I know, the title above shouts “tap-the-brakes,” yet Duck fans would admit they like what they see about Coach Dan Lanning, but we also know this is clearly a “honeymoon” period for the new coach. We can’t get too far out in front of our skis in our excitement, (enough clichés’ yet?) as I was pondering about our coach in between staying up to date on all the latest US sports news. I have a theory about coaches, and have been comparing our new coach to my criteria and thought we ought to consider this together as fans of Our Beloved Ducks.
How many CPAs can also be master salesmen? The answer is almost none, yet every great head football coach must be superb with the Xs and Os, and yet be one of the best recruiters in the nation to achieve his goals. That challenge is tough enough, but in addition–he must have amazing CEO skills of which few people have. When I worked in my own office and independently of anyone over the years–I had no respect for management skills.
“You just tell people what to do…how hard is that?”
Then I started FishDuck and had anywhere from 30 to as many as 100 volunteers at the same time. I learned it took enormous skills, and every decision has massive ramifications with people right down to even the non-verbals when communicating. The very best managers get the mega-millions per year from major corporations, and the bigger football programs are not that different in so many departments to manage with multitudes of people.
How many coaches have the Xs and Os of a CPA, the elite recruiting skills of the best salesman, and have top CEO management skills? About one in ten million, if not worse. That is why you can name on less than one hand the college coaches that reside in that rare club. The rest of coaches have weaknesses, and it simply depends upon where that weakness is. Willie Taggart was weak in the CEO side of things, while Mark Helfrich was superb with the Xs and Os, but was not a great leader or recruiter.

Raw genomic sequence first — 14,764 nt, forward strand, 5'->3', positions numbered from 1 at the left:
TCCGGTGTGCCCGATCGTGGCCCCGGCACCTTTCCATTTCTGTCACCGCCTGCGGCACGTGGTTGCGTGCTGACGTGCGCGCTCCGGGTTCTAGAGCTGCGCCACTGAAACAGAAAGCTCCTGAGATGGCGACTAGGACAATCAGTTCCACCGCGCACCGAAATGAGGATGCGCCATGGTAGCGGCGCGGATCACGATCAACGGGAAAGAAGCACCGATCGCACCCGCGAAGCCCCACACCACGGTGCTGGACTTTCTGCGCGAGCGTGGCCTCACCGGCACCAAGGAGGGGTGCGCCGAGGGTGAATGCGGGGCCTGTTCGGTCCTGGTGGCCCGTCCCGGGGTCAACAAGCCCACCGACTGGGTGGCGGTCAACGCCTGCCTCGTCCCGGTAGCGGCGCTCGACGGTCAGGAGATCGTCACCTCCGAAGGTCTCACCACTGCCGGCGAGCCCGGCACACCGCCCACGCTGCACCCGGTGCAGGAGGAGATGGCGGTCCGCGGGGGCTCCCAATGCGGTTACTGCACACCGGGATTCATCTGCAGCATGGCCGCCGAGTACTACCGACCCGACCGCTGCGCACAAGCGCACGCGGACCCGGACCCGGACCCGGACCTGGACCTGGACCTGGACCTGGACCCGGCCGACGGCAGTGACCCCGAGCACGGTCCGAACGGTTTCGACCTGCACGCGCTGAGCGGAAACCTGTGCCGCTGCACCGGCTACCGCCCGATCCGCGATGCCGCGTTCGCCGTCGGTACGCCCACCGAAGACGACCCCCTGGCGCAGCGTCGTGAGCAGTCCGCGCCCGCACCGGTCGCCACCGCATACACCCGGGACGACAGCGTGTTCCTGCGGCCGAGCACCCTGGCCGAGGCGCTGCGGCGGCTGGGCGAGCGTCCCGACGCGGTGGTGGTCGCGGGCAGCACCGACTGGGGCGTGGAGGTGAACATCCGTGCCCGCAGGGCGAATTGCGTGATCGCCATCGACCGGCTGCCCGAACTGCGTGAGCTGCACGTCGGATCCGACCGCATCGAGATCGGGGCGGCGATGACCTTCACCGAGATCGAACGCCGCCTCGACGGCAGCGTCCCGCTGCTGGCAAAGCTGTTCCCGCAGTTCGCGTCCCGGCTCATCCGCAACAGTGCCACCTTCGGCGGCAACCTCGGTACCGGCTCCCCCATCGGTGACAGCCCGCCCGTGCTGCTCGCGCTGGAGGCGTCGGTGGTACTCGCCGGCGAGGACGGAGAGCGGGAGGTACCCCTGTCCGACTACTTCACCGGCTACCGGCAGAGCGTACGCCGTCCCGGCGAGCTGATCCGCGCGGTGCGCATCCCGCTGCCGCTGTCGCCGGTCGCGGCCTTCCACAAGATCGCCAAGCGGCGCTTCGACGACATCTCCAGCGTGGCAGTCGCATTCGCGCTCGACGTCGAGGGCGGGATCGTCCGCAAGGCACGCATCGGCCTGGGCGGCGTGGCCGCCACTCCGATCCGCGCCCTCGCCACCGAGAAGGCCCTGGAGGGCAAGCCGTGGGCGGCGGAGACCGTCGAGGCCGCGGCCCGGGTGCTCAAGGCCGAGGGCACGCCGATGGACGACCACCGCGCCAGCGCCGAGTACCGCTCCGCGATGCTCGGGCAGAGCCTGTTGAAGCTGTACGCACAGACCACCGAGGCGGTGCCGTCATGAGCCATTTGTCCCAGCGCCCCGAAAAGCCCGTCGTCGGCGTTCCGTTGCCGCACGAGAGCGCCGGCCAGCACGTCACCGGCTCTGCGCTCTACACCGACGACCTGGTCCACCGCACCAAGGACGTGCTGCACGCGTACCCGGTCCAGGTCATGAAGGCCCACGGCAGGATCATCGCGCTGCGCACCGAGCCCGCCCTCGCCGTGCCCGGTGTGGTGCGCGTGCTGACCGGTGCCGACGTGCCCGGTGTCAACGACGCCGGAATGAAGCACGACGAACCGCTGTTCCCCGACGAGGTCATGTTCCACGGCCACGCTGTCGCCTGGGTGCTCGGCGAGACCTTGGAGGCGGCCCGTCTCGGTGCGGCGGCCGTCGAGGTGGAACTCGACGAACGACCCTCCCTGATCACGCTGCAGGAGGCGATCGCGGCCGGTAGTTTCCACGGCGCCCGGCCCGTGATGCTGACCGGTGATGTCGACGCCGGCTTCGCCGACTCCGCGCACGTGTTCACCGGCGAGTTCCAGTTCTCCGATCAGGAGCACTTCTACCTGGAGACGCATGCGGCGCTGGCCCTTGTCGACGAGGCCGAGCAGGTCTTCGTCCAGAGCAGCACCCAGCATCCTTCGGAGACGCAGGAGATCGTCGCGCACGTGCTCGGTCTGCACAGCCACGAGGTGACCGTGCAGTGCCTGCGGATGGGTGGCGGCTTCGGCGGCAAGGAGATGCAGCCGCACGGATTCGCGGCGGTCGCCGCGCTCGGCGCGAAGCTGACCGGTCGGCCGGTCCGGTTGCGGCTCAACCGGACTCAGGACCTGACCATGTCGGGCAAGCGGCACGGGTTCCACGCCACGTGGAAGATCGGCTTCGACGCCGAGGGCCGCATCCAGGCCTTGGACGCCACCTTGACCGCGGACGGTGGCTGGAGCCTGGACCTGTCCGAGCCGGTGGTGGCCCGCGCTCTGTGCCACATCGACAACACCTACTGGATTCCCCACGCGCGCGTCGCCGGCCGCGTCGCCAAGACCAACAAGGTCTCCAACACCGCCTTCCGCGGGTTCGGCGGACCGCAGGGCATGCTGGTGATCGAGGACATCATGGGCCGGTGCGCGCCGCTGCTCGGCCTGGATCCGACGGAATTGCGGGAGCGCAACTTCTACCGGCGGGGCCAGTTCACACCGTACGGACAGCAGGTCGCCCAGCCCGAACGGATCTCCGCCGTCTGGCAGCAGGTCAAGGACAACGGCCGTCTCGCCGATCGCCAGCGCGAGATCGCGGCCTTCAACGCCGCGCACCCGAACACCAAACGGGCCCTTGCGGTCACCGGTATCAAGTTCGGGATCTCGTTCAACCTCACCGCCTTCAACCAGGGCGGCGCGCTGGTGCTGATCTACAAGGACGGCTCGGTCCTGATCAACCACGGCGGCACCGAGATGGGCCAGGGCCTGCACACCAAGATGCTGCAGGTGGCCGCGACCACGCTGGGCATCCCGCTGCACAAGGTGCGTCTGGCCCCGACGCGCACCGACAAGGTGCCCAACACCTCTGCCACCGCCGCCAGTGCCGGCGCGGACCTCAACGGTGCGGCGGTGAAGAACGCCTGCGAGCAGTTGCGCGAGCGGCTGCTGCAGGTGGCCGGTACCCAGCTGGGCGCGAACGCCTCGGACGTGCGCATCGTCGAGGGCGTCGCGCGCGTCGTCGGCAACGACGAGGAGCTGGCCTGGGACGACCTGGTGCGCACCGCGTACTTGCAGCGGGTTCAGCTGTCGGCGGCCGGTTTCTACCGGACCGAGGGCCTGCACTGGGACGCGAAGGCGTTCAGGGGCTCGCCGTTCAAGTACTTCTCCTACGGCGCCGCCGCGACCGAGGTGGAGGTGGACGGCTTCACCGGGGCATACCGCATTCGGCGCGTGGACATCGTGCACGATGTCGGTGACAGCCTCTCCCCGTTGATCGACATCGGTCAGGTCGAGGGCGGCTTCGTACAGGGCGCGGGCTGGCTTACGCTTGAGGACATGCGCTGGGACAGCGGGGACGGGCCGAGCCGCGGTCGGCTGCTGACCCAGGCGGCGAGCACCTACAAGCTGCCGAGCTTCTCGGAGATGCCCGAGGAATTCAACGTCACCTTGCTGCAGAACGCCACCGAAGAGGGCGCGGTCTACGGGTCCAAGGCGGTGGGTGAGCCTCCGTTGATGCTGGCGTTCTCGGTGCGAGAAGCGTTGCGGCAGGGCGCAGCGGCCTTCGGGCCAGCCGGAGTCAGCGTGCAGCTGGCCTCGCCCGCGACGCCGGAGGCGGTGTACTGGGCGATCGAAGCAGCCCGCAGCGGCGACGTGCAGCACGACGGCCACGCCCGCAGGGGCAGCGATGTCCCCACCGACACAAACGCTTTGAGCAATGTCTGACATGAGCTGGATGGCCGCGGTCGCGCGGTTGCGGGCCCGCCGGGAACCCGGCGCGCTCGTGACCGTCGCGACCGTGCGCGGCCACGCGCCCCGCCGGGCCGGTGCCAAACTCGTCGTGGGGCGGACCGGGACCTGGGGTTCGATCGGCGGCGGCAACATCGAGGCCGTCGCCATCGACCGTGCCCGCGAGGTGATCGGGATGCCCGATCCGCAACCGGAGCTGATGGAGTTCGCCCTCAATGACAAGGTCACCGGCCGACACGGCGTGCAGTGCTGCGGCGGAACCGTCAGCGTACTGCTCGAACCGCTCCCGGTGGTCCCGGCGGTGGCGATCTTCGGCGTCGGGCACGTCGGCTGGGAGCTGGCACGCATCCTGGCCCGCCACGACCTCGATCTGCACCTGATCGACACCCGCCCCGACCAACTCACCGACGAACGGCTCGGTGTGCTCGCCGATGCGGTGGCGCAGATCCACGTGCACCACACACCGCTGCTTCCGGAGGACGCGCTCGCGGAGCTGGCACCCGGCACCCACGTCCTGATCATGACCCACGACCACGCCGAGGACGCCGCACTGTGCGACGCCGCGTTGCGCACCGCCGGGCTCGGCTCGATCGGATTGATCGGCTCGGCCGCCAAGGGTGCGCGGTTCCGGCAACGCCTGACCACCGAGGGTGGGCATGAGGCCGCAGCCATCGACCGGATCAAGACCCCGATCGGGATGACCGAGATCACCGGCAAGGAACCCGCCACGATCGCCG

Mario Cristobal was a tremendous recruiter, but his weakness in the Xs and Os has been well chronicled here before. None are ideal, as they all come up short somewhere. I fully anticipated that I would not know for a year or so if we had enough indications about Coach Lanning, to see his strengths and weaknesses. But I believe that “Greatness and Weakness Emerge Early,” and I have been astounded at some early clues from the Dan-Man that get me excited.
I wrote recently of how an Oregon player felt that Lanning was “Brilliant” as he dazzled the gathering they had for viewing the Super Bowl. Lanning was calling out plays and coverages before they actually happened, and the impression upon the Ducks watching (compared to what they had seen before) made them believe that they were in the presence of an elevated Xs and Os understanding. Recent quotes from coaches on both sides of the ball affirmed that a factor in coming to Oregon was “the expertise of Dan Lanning.”
We have heard the stories of how Coach Lanning has quite the reputation for bringing in elite players at his prior coaching stops. In just a short time in Eugene he has turned a blown-apart recruiting class back up to quite respectable, and when the portal transfers into Oregon are accounted for–it is an amazing turnaround. Of course I would be negligent if I did not mention the No. 1 Offensive lineman and 5-Star that Lanning’s team attracted to Eugene recently over the biggest of the nations programs.